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Lewis : recedo

recedo, rĕcēdo, cessi, cessum, 3, v. n., to go back, fall back, give ground, retire, withdraw, recede. Lit. (class.; cf.: decedo, abscedo): pone nos recede, Plaut. Poen. 3, 2, 34: ego abs te procul recedam, id. Mil. 2, 4, 4: hinc, id. Bacch. 4, 1, 7: illuc, id. Rud. 3, 5, 7: recedere loco, id. Am. 1, 1, 84; cf.: centuriones ex eo quo stabant loco recesserunt, Caes. B. G. 5, 43: non modo illum e Galliā non discessisse, sed ne a Mutinā quidem recessisse, Cic. Phil. 8, 7, 21: procul a telo veniente, Ov. M. 12, 359: de medio, Cic. Rosc. Am. 38, 112: ab hoste, Ov. P. 3, 1, 151: longius, Verg. G. 4, 191: tristis recedo, Hor. Ep. 1, 16, 35; id. C. 2, 19, 31: ab Illiturgi, Liv. 24, 41: in castra Corneliana, Caes. B. C. 2, 30 fin. — In partic., to retire to one's bedchamber, go to rest, Petr. 85, 5; Ov. Ib. 239.

Transf. Of inanimate and abstract things: ut illae undae ad alios accedant, ab aliis autem recedant, Cic. Planc. 6, 15: verba movere loco, quamvis invita recedant, yield, Hor. Ep. 2, 2, 113: multa ferunt anni venientes commoda secum, Multa recedentes adimunt, the departing years, id. A. P. 176: abeant ac recedant voces illae, Plin. Pan. 2, 2.

Of places, things, etc., to stand back, recede (i. e. to be distant or retired; freq., esp. after the Aug. per.): secreta parentis Anchisae domus arboribusque obtecta recessit, Verg. A. 2, 300; cf. Cat. 64, 43; and: etsi lata recessit Urbe domus, Stat. Th. 5, 242; Plin. Ep. 2, 17, 21: Palaestina vocabatur, quā contingit Arabas ... et quā recedit intus, Damascena, Plin. 5, 12, 13, § 66: Magna Graecia in tres sinus recedens Ausonii maris, id. 3, 10, 15, § 95; 4, 10, 17, § 33; Sen. Cons. ad Marc. 18.—Of nations: gens Cappadocum longissime Ponticarum omnium introrsus recedens, Plin. 6, 8, 8, § 24.—In a painting, etc.: pictor vi artis suae efficit, ut quaedam eminere in opere, quaedam recessisse credamus, Quint. 2, 17, 21; cf.: venter recessit, Plin. Ep. 3, 6, 2.—Poet., of places, which appear to recede by our departure from them: provehimur portu, terraeque urbesque recedunt, Verg. A. 3, 72: mea terra recedit, Ov. M. 8, 139; 11, 466; Sil. 3, 157; Stat. Th. 1, 549 al.

In gen., to go away, withdraw, retire, depart from a place, to abandon a thing, = discedere. Lit. (in good prose very rare), = discedere, haec effatu' pater, germana, repente recessit, vanished, Enn. ap. Cic. Div. 1, 20, 40 (Ann. v. 48 Vahl.): nec vero a stabulis pluviā impendente recedunt Longius (apes), Verg. G. 4, 191; Plin. Ep. 1, 13, 2.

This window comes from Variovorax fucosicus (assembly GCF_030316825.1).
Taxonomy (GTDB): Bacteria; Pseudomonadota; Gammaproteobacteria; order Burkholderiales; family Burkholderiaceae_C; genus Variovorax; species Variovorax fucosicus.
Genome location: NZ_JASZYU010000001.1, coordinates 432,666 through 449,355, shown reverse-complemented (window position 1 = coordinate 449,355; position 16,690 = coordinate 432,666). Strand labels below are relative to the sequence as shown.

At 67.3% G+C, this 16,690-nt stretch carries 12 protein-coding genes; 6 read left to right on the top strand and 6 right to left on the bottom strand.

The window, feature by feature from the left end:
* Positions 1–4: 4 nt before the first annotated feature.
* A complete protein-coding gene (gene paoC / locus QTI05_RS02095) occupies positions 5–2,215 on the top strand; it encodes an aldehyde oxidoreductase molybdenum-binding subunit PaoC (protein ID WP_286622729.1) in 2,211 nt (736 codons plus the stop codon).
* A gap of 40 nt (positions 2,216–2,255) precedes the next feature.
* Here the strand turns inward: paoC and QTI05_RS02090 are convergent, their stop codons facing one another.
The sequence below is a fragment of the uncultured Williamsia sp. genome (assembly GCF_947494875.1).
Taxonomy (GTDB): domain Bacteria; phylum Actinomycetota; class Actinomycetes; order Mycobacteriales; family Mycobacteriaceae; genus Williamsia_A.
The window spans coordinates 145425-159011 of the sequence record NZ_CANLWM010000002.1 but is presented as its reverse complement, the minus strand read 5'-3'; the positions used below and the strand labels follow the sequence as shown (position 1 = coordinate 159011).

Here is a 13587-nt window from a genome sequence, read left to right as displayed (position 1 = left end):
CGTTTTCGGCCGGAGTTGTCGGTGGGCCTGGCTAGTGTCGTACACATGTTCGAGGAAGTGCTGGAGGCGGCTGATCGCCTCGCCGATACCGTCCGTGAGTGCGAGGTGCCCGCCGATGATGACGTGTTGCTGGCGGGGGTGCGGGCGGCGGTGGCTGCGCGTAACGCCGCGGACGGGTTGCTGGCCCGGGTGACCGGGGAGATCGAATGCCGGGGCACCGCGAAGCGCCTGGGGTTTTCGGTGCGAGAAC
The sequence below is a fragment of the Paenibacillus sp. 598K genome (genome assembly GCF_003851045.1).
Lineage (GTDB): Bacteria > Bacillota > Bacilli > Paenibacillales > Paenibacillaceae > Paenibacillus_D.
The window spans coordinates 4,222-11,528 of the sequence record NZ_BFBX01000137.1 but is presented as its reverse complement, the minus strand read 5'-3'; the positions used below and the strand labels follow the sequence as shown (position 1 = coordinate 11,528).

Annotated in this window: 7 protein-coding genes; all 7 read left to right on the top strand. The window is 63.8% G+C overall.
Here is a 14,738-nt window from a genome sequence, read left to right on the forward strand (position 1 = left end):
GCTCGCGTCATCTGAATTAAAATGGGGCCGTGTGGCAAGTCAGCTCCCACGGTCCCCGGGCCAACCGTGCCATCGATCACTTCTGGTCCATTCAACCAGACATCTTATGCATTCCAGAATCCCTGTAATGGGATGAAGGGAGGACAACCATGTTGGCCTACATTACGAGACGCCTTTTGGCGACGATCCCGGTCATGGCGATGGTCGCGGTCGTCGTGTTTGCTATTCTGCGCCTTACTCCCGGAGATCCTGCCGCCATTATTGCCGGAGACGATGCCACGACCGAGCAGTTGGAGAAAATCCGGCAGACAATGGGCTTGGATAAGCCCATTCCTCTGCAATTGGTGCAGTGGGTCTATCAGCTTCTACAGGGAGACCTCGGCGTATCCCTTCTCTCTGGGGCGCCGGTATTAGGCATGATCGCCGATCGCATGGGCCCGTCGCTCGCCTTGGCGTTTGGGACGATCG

Transf., of things, to separate from any thing (with which it was previously connected): in aliis ossibus ex toto saepe fragmentum a fragmento recedit, Cels. 8, 7, 1: carnes ab ossibus, Plin. 22, 8, 9, § 22; 19, 5, 23, § 67: caput e cervice, Ov. P. 2, 8, 65; for which also: caput cervice, id. H. 16, 153; cf. id. F. 6, 708; Luc. 8, 674.

Trop., to withdraw, depart, desist (class.; esp. freq. in Cic. and Quint.): si quid vos per laborem recte feceritis, labor ille a vobis cito recedet, Cato ap. Gell. 16, 1, 4: avius a verā longe ratione recedit, Lucr. 2, 229: senes, ut in otia tuta recedant, aiunt, etc., Hor. S. 1, 1, 31: ab officio recedere, Cic. Off. 3, 4, 19; Auct. Her. 3, 3, 5; Cic. Caecin. 20, 58: ab armis, i. e. to lay them down, id. Rosc. Am. 6, 16: penitus a naturā, id. Fin. 4, 16, 43: ab eodem exemplo, Quint. 1, 6, 6; 2, 8, 13; 7, 3, 21: a sententiis ejus, ab omni voluntate, consiliisque, Cic. Att. 12, 4, 2: a vitā, i. e. to kill one's self, id. Tusc. 4, 17, 40 (but Plin. 29, 1, 5, § 6, to die, in gen., a doubtful conjecture; Jahn, procedente vitā): a veritatis viā longe, Lact. 2, 8, 1: ab oppugnatione, Hirt. B. G. 8, 40.—Very freq. of inanimate and abstract subjects: postquam recessit vita patrio corpore, Plaut. Merc. prol. 73: (nomen hostis) a peregrino recessit et proprie in eo, qui arma contra ferret, remansit, has lost the signification of foreigner, Cic. Off. 1, 12, 37; so, res a consuetudine, id. Quint. 21, 67; Quint. 2, 13, 11: figurae sententiarum ab illo simplici modo indicandi recedunt, id. 9, 2, 1: ab usu cotidiano, id. 10, 1, 44 et saep.—Poet., with simple abl.: sic nunquam corde recedit Nata tuo, departs, Stat. S. 3, 5, 55.—Absol., to vanish, pass away, disappear: et pariter Phoebes, pariter maris ira recessit, Ov. M. 12, 36: spes, Luc. 7, 688: quonam nostri tibi cura recessit? Verg. A. 2, 595: fortuna recessit, id. ib. 3, 53.

With in: in ventos vita recessit, passed away into the winds, Verg. A. 4, 705.

Hence, * rĕcessus, a, um, P. a. (acc. to I. B.), drawn back, receding: scaena recessior, standing farther back, Vitr. 5, 8.